Better Call Saul Q&A — Peter Gould (Showrunner, Co-Creator, Writer, Director)

Peter Gould, the showrunner and co-creator of Better Call Saul who directed and co-wrote the Season 5 finale, talks about Kim's dark side, what's next for Lalo and Nacho, Gene's storyline and what makes him most nervous about Season 6.

Q: What a season! The pace (and mayhem) of the show picked up quite a bit this season. Does that naturally coincide with Jimmy's decision to become Saul Goodman?

A: Absolutely. Jimmy putting his foot into the world of Saul Goodman has a lot of very complicated, big, explosive effects on him and his world. He's crossed some very significant lines this season, and there's blowback and consequences and those are epic.

Q: What was it like having Dean Norris be a part of the show this year?

A: It was so exciting having Dean come back. We had the idea in the writers room. It was one of those magical, exciting moments. Suddenly there was Jimmy and he was going to be across from a DEA agent and, as soon as we said the three letters DEA, of course we all thought of Dean and of Hank but, having said that, we didn't know for sure that Dean would be up for doing it. Dean could have easily said, it's fun to talk about but aren't we finished with that character — because he certainly plumbed the depths of Hank Schrader.

I recruited Vince [Gilligan] for this call [to Dean Norris] because of course Hank is Vince's creation. He was in the pilot of Breaking Bad, and maybe he's the first character we've had on the show who goes back that far in the Breaking Bad world. We got on the phone with Dean and we started pitching some of our thoughts, and he more or less interrupted us and said guys, guys, I love it. I think one of the things that excited him and excited us was that we were going to see Hank as he was before the events of Breaking Bad, when he was just a happy guy who loved his work, loved his wife, enjoyed his day and and loved busting bad guys. I think that was appealing to all of us, to get to have Hank play those notes again and to see Dean back on the show. Dean was delightful. He came completely prepared. I was so excited to see the dailies. I don't always watch dailies, but I was thrilled to see these dailies and he's just great. And of course Steven Michael Quezada, having those two guys back again just brought back all kinds of memories. It's definitely bittersweet because I would like to work with Dean Norris every day.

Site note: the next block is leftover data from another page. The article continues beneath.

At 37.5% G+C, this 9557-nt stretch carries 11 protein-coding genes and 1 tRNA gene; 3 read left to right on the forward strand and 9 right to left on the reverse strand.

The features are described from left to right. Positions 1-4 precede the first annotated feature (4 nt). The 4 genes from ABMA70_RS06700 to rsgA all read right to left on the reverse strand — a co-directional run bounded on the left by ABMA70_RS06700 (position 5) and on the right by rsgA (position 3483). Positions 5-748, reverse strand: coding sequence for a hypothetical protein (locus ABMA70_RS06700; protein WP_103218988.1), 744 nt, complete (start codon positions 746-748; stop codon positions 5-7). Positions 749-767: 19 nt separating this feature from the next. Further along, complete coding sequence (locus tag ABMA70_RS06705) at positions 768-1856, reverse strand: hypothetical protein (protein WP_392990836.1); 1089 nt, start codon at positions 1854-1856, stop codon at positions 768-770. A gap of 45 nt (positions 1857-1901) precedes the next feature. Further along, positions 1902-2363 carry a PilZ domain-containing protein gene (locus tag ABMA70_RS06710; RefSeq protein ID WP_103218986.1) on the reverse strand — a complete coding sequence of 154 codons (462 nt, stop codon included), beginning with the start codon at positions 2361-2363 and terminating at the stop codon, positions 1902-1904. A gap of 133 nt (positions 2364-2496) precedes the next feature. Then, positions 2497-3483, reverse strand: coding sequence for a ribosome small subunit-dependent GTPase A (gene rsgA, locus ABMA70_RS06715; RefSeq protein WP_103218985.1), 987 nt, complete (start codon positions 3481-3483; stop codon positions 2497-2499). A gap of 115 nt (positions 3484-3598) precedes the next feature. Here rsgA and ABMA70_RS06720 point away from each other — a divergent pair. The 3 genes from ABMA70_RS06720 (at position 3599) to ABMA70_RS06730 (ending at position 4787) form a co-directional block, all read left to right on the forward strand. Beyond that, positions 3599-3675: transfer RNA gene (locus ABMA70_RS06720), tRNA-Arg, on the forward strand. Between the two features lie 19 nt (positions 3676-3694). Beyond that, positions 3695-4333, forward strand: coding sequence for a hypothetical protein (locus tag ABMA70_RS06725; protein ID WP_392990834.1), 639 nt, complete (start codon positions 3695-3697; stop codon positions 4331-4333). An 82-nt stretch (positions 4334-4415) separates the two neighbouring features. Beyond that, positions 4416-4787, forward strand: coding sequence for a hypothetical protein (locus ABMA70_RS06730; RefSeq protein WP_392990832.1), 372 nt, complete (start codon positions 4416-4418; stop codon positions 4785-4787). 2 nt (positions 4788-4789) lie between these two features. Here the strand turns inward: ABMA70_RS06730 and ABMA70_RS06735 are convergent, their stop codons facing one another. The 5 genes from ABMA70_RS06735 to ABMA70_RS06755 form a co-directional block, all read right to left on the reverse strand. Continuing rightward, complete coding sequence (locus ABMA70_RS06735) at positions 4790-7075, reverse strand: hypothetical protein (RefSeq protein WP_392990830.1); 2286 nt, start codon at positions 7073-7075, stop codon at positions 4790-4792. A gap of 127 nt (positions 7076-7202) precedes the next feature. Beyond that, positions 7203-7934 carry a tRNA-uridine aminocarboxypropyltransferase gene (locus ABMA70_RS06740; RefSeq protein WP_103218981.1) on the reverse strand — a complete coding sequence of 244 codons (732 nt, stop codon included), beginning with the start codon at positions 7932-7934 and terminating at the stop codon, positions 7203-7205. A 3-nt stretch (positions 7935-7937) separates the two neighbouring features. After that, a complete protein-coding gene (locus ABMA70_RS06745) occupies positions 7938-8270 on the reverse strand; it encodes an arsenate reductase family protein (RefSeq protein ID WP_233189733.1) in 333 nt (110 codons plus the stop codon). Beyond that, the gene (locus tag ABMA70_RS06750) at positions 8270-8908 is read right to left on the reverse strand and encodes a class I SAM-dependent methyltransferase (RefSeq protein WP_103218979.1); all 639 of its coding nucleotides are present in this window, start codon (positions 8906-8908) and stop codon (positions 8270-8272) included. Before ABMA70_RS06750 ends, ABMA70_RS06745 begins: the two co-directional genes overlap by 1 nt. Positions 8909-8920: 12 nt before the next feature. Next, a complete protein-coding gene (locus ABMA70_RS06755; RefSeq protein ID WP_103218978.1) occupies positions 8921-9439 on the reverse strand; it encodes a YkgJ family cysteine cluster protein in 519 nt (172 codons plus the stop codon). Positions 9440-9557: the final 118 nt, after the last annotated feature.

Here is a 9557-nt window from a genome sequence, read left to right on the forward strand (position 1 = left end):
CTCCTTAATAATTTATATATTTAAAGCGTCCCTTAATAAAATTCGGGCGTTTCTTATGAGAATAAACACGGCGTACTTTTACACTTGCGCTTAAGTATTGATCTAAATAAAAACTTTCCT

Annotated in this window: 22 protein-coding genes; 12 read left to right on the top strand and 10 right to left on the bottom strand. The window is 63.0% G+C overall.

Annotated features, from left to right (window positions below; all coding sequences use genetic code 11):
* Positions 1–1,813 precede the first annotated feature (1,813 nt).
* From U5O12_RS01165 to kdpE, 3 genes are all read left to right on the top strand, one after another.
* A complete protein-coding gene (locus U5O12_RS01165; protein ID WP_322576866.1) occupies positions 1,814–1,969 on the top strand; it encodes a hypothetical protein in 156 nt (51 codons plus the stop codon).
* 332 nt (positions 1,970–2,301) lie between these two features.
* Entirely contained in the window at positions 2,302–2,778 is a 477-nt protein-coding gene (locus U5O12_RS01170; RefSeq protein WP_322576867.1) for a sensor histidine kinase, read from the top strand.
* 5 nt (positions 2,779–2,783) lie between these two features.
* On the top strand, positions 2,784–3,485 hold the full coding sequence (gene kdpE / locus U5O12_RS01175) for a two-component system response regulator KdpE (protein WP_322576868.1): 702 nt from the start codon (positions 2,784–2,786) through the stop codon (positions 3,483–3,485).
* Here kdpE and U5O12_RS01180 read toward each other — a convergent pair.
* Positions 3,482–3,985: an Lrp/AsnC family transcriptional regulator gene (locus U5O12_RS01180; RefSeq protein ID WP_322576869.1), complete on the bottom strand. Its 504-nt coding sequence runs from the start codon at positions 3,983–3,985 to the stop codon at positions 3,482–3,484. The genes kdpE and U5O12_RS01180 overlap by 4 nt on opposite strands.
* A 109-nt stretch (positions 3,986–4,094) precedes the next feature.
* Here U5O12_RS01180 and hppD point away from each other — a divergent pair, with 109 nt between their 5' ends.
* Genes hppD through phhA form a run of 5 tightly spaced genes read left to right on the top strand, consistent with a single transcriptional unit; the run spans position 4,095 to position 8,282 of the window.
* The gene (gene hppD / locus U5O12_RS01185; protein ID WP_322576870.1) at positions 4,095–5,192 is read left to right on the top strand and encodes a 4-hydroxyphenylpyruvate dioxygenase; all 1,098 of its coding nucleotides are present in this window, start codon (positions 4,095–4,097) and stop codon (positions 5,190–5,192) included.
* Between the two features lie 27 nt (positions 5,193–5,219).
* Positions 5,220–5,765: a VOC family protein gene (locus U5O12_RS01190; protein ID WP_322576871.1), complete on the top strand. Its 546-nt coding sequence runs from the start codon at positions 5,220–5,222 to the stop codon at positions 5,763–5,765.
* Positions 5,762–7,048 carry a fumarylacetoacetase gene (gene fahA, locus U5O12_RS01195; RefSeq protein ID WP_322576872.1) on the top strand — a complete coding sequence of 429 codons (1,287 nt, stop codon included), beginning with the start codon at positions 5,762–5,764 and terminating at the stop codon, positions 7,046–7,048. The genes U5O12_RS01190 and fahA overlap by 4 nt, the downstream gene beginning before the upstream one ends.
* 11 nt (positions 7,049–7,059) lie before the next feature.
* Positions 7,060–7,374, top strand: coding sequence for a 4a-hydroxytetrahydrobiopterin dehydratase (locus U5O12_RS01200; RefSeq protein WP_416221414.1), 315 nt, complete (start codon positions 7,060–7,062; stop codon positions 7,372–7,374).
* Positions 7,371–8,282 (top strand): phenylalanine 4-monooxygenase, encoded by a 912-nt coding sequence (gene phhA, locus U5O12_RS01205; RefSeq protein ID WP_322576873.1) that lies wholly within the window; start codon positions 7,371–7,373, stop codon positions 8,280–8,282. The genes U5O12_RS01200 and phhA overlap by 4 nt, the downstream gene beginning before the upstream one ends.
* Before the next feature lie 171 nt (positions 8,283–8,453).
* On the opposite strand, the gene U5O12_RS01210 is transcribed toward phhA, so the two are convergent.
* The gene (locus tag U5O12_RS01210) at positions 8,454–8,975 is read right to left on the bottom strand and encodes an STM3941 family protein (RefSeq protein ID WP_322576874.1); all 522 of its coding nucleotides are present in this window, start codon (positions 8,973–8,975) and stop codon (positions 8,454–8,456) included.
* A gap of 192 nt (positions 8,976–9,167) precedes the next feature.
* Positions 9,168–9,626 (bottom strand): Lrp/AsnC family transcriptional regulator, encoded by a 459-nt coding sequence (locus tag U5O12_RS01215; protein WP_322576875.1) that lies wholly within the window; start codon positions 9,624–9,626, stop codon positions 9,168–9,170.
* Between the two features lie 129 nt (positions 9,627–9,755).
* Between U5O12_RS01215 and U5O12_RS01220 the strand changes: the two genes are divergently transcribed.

Q: Kim is more understanding than ever of Jimmy's questionable choices, even brainstorming destroying Howard. Is this a reflection of how she's changed, or of her desire to hold onto Jimmy to make it work?

A: Kim Wexler has so many aspects. She is such a complicated character. There's so much going on there. And, as we end this season, I think one of our big, maybe the biggest question is what is going on with Kim? What is she really thinking? You can imagine that maybe she's proposing this scam for exactly the reasons that she says, that it's just not fair that some people get better justice than others and she wants to even the scales. But you can also feel that some of it has something to do with her relationship with Jimmy. And we also wonder how far is she willing to go? How dark is Kim Wexler willing to go? And those are all things that we are going to be exploring in Season 6.

Q: Jimmy is deeply shaken after his experience in the desert. Would you say that, even though he's practicing law as Saul Goodman, he still has a ways to go before he's the man we know from Breaking Bad?

A: The Saul Goodman we knew on Breaking Bad was a different kind of guy. I mean, you've got to wonder if the Saul Goodman we knew on Breaking Bad had love in his life. Saul Goodman on Breaking Bad was willing to propose murder as a business maneuver, and I don't think Jimmy's there yet. He's been brought face to face with all the consequences of being involved in this world, and one of the things that fascinates me about Episodes 9 and 10 is another person might be scared straight by what happened. Another person might say he wants nothing to do with the underworld ever again and, in fact, if you think back to Season 1, Jimmy had his encounter with Tuco Salamanca and, boy, he wanted nothing more to do with the underworld at that point. But here we are at the end of Season 5, and he seems to be saying that he knows himself well enough to know that he's going to get in another situation like this someday, and it's a bleak thought and it's a sad thought but maybe it's a realistic thought. Jimmy has many off-ramps on his highway to hell, and he keeps driving right past them.

Q: What does it mean that Mike finally relents and tells Jimmy about the plan to kill Lalo? How will that deepen Jimmy and Mike's relationship heading into the final season?